On Friday, we played four more games from the #threeforged contest. My table did The Book of Armaments and my own Stage 2 game (only because we finished The Book of Armaments early and I wasn’t ready to run anything else). I’m not going to talk about my own game, but below are my thoughts on the other. Steve Mains will likely do a separate post for the games he ran.
The Book of Armaments
I liked it. The game is focused on a weapon, forged in a certain era, and its details are settled on before play. We chose to do a fantasy thing, but you can also do weapons for modern or historical settings. It’s a strictly three-player affair (despite the game’s advice on how to make it work for more than three), played out over several rounds. On a given turn, one player is the Wielder, one player is the Weapon, and one player is the World. The Wielder describes himself and how he came in possession of the weapon. The Weapon player’s job is to constantly advocate for when the weapon might be of use in a conflict. The Word player is basically the GM, and frames scenes for the Wielder. Each player has a deck of cards, and the idea is you use these cards to set the difficulty of challenges (World) or to overcome challenges (Wielder and Weapon). The Wielder’s cards are for when he uses means other than the weapon to get past the challenge. The Weapon cards are used if the Wielder accepts the Weapon player’s advice and uses the weapon to overcome it. The round ends when one of the players is out of cards, and whoever that was determines if the overall story arc for the Wielder was successful, and if the weapon passes to another character in history. The player roles shift and you begin anew, possibly with a new Wielder character. Rinse and repeat until you feel satisfied. There is also a competitive thing you do between rounds, which I will discuss below.
The game is fast-paced and fun. There are a couple of things in the rules that don’t quite work as intended, but they would be very easy fixes (and if the authors of the game are reading this, they should definitely get in touch for details). Our particular game got a little gonzo halfway through, but I think that’s because we went with a magic weapon, which allowed the Weapon players to get a little crazy with our armament’s capabilities. I think a game in a historical or modern setting would avoid that tendency, and I’d love to try it again in one of those modes. Overall, though, I was happy with the pace of the game and the ease with which we were able to tell these stories. I also liked how the stories changed between rounds, particularly when the sword passed to a new Wielder. It felt a little like In a Wicked Age in the way you get to see different slices of history focused around a core character (or, in this case, a weapon). In fact, I think the rules should be changed so that the Wielder character is always different between rounds. I’m not sure it would be as interesting to do two consecutive rounds with the same Wielder character.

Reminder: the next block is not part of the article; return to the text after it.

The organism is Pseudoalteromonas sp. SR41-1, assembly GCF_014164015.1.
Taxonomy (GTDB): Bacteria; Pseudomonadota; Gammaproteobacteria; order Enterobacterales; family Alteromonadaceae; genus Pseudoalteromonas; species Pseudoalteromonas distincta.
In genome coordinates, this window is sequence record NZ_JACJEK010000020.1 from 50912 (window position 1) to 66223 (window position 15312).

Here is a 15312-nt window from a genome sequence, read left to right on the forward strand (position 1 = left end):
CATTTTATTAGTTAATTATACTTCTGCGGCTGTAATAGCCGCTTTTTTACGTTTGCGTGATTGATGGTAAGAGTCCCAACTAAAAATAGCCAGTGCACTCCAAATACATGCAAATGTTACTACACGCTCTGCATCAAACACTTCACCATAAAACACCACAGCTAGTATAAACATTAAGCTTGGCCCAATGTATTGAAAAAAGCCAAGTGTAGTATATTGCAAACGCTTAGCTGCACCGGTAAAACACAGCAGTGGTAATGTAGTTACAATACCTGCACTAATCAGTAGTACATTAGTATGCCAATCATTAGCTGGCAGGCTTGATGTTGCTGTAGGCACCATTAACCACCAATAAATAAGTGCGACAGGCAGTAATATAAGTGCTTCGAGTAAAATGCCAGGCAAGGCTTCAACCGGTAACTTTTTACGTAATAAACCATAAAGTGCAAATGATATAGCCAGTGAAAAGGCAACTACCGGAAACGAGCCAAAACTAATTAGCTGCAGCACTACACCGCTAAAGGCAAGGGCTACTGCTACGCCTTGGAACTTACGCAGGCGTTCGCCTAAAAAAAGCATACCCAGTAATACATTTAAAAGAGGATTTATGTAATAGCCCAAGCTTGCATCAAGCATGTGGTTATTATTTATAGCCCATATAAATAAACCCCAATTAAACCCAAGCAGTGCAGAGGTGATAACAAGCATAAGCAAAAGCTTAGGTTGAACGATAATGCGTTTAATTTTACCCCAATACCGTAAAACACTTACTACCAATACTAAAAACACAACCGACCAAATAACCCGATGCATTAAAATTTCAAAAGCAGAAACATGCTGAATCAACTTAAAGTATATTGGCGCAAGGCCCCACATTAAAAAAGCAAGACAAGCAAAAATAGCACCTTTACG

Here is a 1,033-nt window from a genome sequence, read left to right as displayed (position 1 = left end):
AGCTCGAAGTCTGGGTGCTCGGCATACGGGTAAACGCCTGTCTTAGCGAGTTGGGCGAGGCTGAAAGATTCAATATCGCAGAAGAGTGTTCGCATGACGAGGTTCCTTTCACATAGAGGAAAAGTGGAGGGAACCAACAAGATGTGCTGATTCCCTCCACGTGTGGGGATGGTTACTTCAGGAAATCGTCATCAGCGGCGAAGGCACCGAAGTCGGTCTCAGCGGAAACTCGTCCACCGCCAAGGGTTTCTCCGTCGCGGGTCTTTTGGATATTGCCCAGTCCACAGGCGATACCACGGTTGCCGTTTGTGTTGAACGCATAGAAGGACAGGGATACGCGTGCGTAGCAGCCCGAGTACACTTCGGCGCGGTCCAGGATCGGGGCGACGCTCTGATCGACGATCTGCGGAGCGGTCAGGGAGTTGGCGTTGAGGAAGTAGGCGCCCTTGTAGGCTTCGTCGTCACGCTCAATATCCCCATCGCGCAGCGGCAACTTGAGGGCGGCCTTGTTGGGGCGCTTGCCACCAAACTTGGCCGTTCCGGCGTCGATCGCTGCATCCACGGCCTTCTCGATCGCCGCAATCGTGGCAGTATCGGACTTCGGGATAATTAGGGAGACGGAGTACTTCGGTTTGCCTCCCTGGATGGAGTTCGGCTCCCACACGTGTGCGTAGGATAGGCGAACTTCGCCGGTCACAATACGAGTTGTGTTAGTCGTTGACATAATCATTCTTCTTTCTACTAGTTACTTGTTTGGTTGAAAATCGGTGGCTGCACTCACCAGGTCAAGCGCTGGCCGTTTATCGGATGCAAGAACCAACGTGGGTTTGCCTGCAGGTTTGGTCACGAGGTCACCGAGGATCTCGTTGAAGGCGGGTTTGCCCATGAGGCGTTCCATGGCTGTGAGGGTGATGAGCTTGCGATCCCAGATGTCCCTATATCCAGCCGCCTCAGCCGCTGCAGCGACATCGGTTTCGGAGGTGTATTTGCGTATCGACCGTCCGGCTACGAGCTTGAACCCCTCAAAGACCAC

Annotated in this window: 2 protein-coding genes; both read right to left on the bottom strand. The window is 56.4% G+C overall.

The one big issue I had with the game is this inter-round competitive procedure in which each player makes a judgment about whether they think the round’s story saw the weapon having a greater impact on one of the following three things: the deeds done with the weapon, the soul of the Wielder, or the souls of those affected by the weapon. Each player has a different combination of two from which they can choose (which is an incredibly weird design decision; why can’t each player just choose from all three?). You make your choice and put a card representing it facedown in front of you. You reveal the cards and, depending on the combination of cards revealed, one of the three players gets a token. Whoever has the most tokens at the end of the game gets to decide the final fate of the weapon.
I understand this procedure is supposed to allow the players to reflect on the consequences of various choices made in the story, but I can’t overstate how flat this part of the game is. It added nothing to the proceedings, particularly because the distinctions between the three choices are so fuzzy. I think there is a more interesting way to get to the outcome the designers were aiming for. But, truly, you could remove this part entirely and the game wouldn’t be missing a thing. You’d just have to come up with an alternate method of deciding the weapon’s final fate.
All in all, though, I liked this one a lot. It’s definitely one of my favorites from the contest.